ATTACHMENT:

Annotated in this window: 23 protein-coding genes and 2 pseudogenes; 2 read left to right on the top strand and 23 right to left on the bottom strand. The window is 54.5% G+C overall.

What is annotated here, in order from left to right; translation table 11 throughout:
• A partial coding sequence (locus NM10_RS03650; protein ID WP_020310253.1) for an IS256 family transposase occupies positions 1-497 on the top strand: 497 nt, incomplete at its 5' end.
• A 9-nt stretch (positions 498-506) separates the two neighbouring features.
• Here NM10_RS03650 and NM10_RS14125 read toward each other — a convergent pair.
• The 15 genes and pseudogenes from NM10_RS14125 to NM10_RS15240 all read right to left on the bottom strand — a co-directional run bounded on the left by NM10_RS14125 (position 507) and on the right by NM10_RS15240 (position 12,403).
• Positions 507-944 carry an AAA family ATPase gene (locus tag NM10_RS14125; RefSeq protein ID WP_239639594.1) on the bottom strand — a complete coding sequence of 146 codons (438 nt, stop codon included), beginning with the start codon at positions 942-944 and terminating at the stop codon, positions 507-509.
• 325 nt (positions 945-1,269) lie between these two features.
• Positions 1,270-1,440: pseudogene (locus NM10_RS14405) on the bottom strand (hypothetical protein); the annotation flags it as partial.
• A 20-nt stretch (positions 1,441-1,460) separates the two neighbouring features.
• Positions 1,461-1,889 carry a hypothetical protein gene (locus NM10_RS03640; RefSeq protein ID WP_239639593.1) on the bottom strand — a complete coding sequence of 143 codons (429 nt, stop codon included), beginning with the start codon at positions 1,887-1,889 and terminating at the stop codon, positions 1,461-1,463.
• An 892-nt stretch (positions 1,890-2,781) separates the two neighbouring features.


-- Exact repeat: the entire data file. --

Annotated in this window: 23 protein-coding genes and 2 pseudogenes; 2 read left to right on the top strand and 23 right to left on the bottom strand. The window is 54.5% G+C overall.

What is annotated here, in order from left to right; translation table 11 throughout:
• A partial coding sequence (locus NM10_RS03650; protein ID WP_020310253.1) for an IS256 family transposase occupies positions 1-497 on the top strand: 497 nt, incomplete at its 5' end.
• A 9-nt stretch (positions 498-506) separates the two neighbouring features.
• Here NM10_RS03650 and NM10_RS14125 read toward each other — a convergent pair.
• The 15 genes and pseudogenes from NM10_RS14125 to NM10_RS15240 all read right to left on the bottom strand — a co-directional run bounded on the left by NM10_RS14125 (position 507) and on the right by NM10_RS15240 (position 12,403).
• Positions 507-944 carry an AAA family ATPase gene (locus tag NM10_RS14125; RefSeq protein ID WP_239639594.1) on the bottom strand — a complete coding sequence of 146 codons (438 nt, stop codon included), beginning with the start codon at positions 942-944 and terminating at the stop codon, positions 507-509.
• 325 nt (positions 945-1,269) lie between these two features.
• Positions 1,270-1,440: pseudogene (locus NM10_RS14405) on the bottom strand (hypothetical protein); the annotation flags it as partial.
• A 20-nt stretch (positions 1,441-1,460) separates the two neighbouring features.
• Positions 1,461-1,889 carry a hypothetical protein gene (locus NM10_RS03640; RefSeq protein ID WP_239639593.1) on the bottom strand — a complete coding sequence of 143 codons (429 nt, stop codon included), beginning with the start codon at positions 1,887-1,889 and terminating at the stop codon, positions 1,461-1,463.
• An 892-nt stretch (positions 1,890-2,781) separates the two neighbouring features.